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Treatment options when patient complains of morning stiffness



You haven't seen Mrs Smith for a few months and you are shocked to see her walk in and sit down as if she were an old woman instead of 62 years old. She tells you she has been gradually slowing down and now struggles to get out a chair. She feels exhausted and is full of aches and pains; she is so stiff she finds it almost impossible to fasten her bra strap or brush her hair in the mornings.

Dr Melanie Wynne-Jones discusses.

What is the significance of the stiffness?

Morning stiffness more than a few minutes after getting up is a sign of inflammation. It is found in a number of conditions including localised joint problems, connective tissue disorders, hypothyroidism, Parkinson's disease and myositis/myopathies, including drug induced ­ such as statins.

The clue here is the pronounced limb girdle stiffness which is typical of polymyalgia rheumatica (PMR). It affects the neck, shoulders and hips bilaterally and symmetrically, lasting an hour or more after waking.

PMR comes on gradually over a few weeks or months, and the patient may virtually seize up. There may be associated symptoms such as muscle tenderness, fatigue, weight loss, night sweats and depression, or peripheral symptoms such as carpal tunnel syndrome, tenosynovitis or inflamed joints.

Symptoms may initially be blamed on arthritis in the shoulders or neck, and malignancies, including multiple myeloma, occasionally present with PMR-like symptoms.

How is PMR diagnosed?

PMR usally starts after the age of 60 but strikes some people in their 40s. It affects three times more women than men, and seven times more black people than white.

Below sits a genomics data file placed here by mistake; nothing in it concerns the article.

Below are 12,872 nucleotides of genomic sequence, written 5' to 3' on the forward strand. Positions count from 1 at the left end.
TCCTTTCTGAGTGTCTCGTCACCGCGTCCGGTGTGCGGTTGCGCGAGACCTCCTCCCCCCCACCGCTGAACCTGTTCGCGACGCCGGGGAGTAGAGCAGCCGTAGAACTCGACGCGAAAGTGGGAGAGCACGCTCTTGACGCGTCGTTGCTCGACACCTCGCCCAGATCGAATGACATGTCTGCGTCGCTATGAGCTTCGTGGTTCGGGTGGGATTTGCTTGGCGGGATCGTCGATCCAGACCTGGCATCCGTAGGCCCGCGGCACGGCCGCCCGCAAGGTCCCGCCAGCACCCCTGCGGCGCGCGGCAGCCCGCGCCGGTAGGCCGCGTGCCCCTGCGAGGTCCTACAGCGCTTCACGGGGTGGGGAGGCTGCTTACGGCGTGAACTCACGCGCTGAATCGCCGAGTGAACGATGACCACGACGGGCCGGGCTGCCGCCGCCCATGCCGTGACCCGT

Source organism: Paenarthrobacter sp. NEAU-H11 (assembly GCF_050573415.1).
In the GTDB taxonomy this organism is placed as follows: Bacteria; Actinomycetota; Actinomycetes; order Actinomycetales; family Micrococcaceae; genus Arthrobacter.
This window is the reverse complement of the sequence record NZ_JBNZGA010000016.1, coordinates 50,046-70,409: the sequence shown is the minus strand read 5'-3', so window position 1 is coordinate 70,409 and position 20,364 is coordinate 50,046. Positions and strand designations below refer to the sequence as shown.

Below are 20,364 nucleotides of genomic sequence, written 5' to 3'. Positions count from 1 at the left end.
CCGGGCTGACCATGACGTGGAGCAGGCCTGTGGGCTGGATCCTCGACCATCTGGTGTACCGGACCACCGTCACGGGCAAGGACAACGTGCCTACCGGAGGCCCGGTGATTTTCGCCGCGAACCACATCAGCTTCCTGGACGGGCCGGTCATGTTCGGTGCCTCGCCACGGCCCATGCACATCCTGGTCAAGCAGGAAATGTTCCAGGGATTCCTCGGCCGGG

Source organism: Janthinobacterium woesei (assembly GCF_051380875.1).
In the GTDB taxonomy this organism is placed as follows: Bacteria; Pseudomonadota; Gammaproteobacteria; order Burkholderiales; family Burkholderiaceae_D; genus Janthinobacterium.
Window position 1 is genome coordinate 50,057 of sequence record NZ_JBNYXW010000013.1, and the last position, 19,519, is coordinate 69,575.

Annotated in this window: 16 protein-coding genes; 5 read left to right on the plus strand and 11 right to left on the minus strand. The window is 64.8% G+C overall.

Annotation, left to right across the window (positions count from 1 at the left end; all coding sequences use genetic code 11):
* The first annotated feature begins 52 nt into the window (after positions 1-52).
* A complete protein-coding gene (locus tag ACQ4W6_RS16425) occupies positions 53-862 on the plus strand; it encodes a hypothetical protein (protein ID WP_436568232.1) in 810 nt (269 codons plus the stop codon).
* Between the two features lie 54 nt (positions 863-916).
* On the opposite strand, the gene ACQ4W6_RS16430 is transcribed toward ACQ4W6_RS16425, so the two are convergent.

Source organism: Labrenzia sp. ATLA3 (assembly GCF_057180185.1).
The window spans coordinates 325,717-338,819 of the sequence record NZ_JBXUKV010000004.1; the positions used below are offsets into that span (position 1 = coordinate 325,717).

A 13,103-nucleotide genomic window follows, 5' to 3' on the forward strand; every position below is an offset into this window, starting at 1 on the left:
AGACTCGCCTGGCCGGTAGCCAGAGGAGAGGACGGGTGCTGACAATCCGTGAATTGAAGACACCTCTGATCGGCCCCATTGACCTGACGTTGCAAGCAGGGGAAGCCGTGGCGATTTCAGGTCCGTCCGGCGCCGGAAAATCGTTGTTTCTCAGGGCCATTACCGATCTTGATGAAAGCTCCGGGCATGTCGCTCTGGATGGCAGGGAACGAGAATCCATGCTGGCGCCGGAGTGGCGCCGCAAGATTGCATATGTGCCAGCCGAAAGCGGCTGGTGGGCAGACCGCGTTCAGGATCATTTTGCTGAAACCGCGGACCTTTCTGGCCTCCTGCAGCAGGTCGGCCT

The incidence may be as high as 30-50/ 100,000 per year in the elderly people. The diagnosis can often be made from the history. Supporting investigations include:

·ESR usually markedly raised, but may be normal at presentation in up to a fifth of sufferers

·CRP (C-reactive protein) is usually raised

·Full blood count (there may be a mild normocytic normochromic anaemia and slightly raised neutrophil count)

·Blood tests, X-rays or scans to rule out other causes (for example, thyroid function tests, creatine kinase, protein electrophoresis, chest

X-ray). Although PMR can be managed in primary care, referral may be needed where the diagnosis is in doubt.

How does temporal arteritis fit in?

Giant cell arteritis (GCA) occurs in up to one in 20 patients with PMR at some stage and can affect any artery. The temporal artery is most commonly affected, producing unilateral tenderness, headache and reduced pulsation; this may progress to blurred vision and visual loss if not treated urgently with 40-60mg prednisolone daily.

There may also be jaw claudication, hemiparesis, peripheral neuropathy, deafness, depression or confusion.

Although temporal arteritis may be diagnosed by urgent biopsy, skip lesions can occur; if you suspect the condition, make an urgent ophthalmological referral or telephone for advice.

Should you treat PMR on suspicion?

Blood results do not usually take long, and if you do not suspect GCA, another few days will not harm the patient.